11. Beginning in 2016, Respondent began issuing medical exemptions to school-aged children.

12. Patient 1, a 4-month old male, was seen by Respondent on or about August 9, 2016. Patient 1 had a medical history significant for a congenital heart defect, and reports of vomiting, shortness of breath and difficulty gaining weight. Respondent’s records state a history of present illness (HPI) as the parents’ concern about an adverse event from immunization (AEFI). Respondent did not document an examination or record vital signs. His plan was to test for HLA DRBl/DQBl genes. Based on subsequent testing, Respondent concluded that the HLA-DRBl *13 allele was absent and that the child had an HLA DRBI 03 allele, which genetic polymorphisms Respondent concluded would likely make him a vaccine non-responder to the vaccines for measles and hepatitis B. Albeit he had not identified any vaccine contraindication or precaution, as defined by the Centers for Disease Control and Prevention and/or the American Academy of Pediatrics, Respondent issued a medical exemption for Patient 1 that was global, i.e. applying to all vaccines, and permanent in duration.

13. Patient 2, a 2.5-year-old female, was seen by Respondent on September 27, 2018. The examination documented for Patient 2 was within normal limits and her medical history was unremarkable for any contraindications or precautions for any vaccines. Nevertheless, Respondent issued a temporary medical exemption based upon the history of a sibling who reportedly had an AEFI after his 6-month immunizations and had thereafter developed a learning disability. Although the temporary exemption stated that the child would be undergoing an “Adverse Event Risk Assessment,” no further testing or evaluation was performed and/or documented.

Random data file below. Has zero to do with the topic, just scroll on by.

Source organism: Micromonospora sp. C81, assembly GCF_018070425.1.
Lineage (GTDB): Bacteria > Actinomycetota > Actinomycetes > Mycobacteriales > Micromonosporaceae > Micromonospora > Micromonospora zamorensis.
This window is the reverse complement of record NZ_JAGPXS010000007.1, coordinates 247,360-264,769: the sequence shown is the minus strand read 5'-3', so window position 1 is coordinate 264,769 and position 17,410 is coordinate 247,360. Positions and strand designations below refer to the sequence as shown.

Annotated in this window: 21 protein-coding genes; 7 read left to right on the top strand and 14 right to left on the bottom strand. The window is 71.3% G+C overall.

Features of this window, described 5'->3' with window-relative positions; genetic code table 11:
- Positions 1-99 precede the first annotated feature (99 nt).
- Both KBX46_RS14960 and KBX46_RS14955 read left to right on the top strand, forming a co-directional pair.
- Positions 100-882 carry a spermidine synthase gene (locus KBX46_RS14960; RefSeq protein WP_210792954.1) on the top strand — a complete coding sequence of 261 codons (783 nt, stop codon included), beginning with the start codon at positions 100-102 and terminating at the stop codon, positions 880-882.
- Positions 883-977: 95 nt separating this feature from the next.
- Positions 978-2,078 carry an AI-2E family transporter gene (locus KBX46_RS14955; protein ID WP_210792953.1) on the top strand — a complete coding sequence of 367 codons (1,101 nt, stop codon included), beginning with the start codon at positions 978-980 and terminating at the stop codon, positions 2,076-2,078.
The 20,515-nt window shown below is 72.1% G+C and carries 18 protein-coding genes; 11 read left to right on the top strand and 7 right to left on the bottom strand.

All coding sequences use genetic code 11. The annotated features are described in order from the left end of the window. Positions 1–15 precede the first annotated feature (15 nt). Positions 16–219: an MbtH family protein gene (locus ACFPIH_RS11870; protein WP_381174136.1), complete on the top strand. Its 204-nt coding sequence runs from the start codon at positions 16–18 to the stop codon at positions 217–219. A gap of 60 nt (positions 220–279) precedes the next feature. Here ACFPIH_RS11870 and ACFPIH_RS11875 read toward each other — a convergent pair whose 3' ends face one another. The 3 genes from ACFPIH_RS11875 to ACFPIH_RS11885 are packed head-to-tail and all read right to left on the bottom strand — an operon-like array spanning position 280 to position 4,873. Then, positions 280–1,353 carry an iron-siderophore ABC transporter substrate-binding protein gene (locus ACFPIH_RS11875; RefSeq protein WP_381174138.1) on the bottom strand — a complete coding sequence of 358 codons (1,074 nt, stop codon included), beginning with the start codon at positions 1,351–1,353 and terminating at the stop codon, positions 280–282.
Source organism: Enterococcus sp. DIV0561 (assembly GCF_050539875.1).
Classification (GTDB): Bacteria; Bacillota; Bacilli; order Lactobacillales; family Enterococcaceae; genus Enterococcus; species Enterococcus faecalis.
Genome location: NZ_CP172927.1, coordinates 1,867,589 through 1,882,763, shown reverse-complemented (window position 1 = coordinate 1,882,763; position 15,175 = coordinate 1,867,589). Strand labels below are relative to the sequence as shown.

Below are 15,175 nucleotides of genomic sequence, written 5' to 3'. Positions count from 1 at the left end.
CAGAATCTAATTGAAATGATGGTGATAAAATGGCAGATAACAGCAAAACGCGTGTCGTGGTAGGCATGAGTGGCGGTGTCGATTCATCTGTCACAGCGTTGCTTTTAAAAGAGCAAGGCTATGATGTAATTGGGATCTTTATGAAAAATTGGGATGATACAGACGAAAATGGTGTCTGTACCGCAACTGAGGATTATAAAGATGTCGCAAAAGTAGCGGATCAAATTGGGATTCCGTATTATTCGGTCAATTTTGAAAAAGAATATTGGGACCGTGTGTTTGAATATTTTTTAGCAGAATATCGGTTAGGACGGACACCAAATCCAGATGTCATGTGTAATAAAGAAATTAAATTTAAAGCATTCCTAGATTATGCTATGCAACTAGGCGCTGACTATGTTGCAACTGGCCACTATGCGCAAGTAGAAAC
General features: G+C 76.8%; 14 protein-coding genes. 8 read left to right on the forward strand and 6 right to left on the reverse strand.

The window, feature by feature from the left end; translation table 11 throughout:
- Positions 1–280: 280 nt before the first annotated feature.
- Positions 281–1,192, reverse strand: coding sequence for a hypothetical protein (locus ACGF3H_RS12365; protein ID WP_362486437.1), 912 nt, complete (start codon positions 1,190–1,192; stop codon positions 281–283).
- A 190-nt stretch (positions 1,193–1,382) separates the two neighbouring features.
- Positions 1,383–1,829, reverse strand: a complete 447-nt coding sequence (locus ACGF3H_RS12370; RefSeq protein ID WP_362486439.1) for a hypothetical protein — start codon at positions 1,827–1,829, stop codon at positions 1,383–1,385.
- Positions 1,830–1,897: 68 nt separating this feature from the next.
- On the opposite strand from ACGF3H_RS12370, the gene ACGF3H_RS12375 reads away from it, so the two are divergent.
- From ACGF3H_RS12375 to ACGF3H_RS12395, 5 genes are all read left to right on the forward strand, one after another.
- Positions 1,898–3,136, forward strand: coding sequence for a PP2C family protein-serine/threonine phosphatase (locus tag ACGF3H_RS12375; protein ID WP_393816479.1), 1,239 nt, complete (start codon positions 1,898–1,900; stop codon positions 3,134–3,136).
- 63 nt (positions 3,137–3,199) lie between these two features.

14. Patient 3, the 4.5-year-old male sibling of Patient 2, was also seen by Respondent on September 27, 2018. The parents reported that they believed Patient 3 had developed dyspraxia/apraxia after receiving a set of six immunizations at age 6 months. They reported that the morning after he received the vaccines, Patient 3 was found lying in “a puddle of blood and vomitus.” Respondent described the reported event variously as “near SIDS,” “near exsanguitory” and an “acute encephalitic response” or AEFI. Respondent did not obtain the child’s pediatric records, nor did he investigate further. Respondent’s plan was to perform genetic testing, however, such testing is not documented and apparently was not done. Respondent issued a temporary exemption from all required vaccinations.